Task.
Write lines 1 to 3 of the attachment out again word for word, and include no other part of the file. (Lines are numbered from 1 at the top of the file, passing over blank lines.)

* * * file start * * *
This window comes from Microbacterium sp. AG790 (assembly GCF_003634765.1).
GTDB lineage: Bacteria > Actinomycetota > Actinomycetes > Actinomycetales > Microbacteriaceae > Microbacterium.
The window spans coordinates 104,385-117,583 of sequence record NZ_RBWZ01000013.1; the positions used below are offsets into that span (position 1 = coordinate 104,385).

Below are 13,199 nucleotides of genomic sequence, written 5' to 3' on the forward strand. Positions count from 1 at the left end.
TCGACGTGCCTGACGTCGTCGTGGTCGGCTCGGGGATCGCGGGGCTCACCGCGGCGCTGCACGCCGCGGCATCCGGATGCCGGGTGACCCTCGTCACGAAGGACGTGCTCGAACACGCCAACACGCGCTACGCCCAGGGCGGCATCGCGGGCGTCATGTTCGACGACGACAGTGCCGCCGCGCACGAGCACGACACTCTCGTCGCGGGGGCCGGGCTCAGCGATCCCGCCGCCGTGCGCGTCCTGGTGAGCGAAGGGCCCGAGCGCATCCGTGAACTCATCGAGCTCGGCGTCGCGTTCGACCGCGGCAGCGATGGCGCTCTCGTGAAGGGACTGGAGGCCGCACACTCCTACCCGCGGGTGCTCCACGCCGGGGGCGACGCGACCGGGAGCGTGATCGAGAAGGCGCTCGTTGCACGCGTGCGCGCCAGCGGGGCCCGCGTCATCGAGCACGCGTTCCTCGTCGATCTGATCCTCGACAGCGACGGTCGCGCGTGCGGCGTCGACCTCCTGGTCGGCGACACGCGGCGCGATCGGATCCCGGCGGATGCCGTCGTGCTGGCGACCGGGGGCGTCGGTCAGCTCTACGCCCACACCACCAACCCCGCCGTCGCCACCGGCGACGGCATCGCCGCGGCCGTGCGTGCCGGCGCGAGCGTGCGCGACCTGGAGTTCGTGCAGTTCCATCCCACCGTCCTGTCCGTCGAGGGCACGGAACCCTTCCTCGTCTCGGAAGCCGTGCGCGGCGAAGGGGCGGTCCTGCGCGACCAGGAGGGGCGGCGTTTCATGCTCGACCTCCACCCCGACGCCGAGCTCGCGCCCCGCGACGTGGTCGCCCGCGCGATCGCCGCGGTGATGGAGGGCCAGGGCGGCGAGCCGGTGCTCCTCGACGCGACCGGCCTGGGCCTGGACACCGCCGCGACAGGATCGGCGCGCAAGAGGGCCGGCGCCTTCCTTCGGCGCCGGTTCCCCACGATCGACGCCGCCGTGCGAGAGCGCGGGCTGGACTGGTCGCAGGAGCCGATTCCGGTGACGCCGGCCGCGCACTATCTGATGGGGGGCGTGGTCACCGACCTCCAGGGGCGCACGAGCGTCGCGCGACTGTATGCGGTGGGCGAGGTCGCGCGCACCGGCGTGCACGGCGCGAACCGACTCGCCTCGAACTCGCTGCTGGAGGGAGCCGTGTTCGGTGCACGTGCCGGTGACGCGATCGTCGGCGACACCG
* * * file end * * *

This window comes from Microbacterium sp. AG790 (assembly GCF_003634765.1).
GTDB lineage: Bacteria > Actinomycetota > Actinomycetes > Actinomycetales > Microbacteriaceae > Microbacterium.
The window spans coordinates 104,385-117,583 of sequence record NZ_RBWZ01000013.1; the positions used below are offsets into that span (position 1 = coordinate 104,385).